Amanda Schmidt

  • Associate Professor of Geosciences
  • Chair of Geosciences


  • BSE, Princeton University, 2002
  • PhD, University of Washington, 2010


I am broadly interested in the intersections of people and the environment, especially how people alter rates of erosion. Related to this interest, I explore how we quantify erosion and changing rates of erosion. Much of this work is done using a variety of geochemical techniques. My research takes place locally in Ohio, elsewhere in the US, and abroad, and is in collaboration with colleagues at a variety of other institutions.  

I teach a required class at the intermediate level: Earth Surface Processes, which explores the processes that shape the surface of Earth. I also teach topical and more general geoscience classes at the introductory level.

Please check out my personal website for more information on classes and research.

Spring 2024

Earth Science & Social Justice — GEOS 124
Senior Project — ACHS 300
Geosciences Practicum — GEOS 599F
Geosciences Practicum — GEOS 599H

Fall 2024

Senior Project — ACHS 300
Geosciences Practicum — GEOS 599F
Geosciences Practicum — GEOS 599H
Geoaesthetics: Art, Geosciences, and Earthly Matter — GEOS 920
The British-Irish Ice Sheet and the formation of modern British topography — GEOS 926


Amanda Schmidt Co-Authors Blog Post for the European Geophysical Union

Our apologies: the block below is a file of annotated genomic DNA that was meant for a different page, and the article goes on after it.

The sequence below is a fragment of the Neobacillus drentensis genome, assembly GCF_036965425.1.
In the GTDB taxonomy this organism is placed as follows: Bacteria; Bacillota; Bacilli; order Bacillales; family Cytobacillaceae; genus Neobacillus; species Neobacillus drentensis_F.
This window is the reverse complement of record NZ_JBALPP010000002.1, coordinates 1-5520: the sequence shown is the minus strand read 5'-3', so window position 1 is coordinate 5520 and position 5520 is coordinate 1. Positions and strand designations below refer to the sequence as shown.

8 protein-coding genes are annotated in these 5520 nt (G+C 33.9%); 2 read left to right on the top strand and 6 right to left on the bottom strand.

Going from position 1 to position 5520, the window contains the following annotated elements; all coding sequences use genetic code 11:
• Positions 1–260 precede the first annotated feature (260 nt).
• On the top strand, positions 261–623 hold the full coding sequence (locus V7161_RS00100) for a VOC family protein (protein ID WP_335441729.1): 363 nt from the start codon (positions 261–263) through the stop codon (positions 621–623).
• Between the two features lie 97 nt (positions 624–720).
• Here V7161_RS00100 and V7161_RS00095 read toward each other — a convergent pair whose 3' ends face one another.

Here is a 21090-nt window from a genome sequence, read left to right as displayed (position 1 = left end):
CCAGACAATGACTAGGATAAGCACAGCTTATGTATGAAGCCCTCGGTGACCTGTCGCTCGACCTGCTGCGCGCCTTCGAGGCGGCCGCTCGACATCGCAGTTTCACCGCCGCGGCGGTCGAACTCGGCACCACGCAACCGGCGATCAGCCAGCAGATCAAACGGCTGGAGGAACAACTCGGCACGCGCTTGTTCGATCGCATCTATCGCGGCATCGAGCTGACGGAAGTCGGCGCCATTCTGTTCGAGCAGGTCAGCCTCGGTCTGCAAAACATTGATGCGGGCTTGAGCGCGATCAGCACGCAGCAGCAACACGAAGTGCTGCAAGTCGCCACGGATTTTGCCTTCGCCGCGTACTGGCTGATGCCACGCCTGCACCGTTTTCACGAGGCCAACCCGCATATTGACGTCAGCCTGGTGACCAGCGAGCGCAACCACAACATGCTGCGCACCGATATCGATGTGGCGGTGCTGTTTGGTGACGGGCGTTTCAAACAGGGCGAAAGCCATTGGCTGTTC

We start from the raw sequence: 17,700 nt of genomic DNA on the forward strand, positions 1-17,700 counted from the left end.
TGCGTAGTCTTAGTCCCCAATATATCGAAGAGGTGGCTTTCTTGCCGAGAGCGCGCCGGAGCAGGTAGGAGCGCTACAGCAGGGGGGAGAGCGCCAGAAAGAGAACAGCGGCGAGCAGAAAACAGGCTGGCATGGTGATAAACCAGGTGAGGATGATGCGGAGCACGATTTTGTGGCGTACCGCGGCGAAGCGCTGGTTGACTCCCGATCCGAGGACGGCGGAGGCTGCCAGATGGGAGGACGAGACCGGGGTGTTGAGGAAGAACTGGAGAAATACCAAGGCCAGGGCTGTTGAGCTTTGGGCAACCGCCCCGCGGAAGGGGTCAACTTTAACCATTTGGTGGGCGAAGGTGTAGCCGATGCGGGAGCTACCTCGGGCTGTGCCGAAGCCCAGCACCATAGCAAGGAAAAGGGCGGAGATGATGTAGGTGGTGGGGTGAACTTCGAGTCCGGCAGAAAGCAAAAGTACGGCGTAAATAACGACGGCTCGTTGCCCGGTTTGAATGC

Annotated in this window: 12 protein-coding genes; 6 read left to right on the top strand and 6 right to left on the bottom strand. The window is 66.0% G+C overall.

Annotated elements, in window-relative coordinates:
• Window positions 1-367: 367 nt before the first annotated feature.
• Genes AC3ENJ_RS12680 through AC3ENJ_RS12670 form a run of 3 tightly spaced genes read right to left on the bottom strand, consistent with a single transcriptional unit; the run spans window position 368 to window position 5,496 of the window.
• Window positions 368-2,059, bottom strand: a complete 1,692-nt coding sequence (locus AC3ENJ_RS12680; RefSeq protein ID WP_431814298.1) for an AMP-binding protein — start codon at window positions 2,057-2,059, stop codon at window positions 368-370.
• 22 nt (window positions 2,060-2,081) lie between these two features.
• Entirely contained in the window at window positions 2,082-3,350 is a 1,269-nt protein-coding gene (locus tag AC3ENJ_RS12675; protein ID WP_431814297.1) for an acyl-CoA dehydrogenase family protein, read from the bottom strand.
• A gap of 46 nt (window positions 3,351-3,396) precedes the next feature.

January 27, 2022

Associate Professor of Geology Amanda Schmidt is coauthor of a blog post, "Living IN the Greenland ice sheet: The story of Sites I and II, Camp Century’s older, smaller siblings," on the European Geophysical Union website.

Amanda Schmidt Writes Op-Ed

July 27, 2020

Associate Professor of Geology Amanda Schmidt wrote an op-ed about the executive order to end the Fulbright program in Hong Kong and China for 


In the Path of Disaster

August 28, 2023

Monica Dix travels to a hub of natural calamity to probe its risks and resilience.

Educator in Death Valley National Park: Marcus Hill ’19

February 21, 2020

Geology graduate Marcus Hill is working alongside seasoned park rangers to run education programs for elementary school students. As one of the few geologists on staff, he’s discovering that visitors are excited to learn about rocks from someone who spent the last four years working with rocks.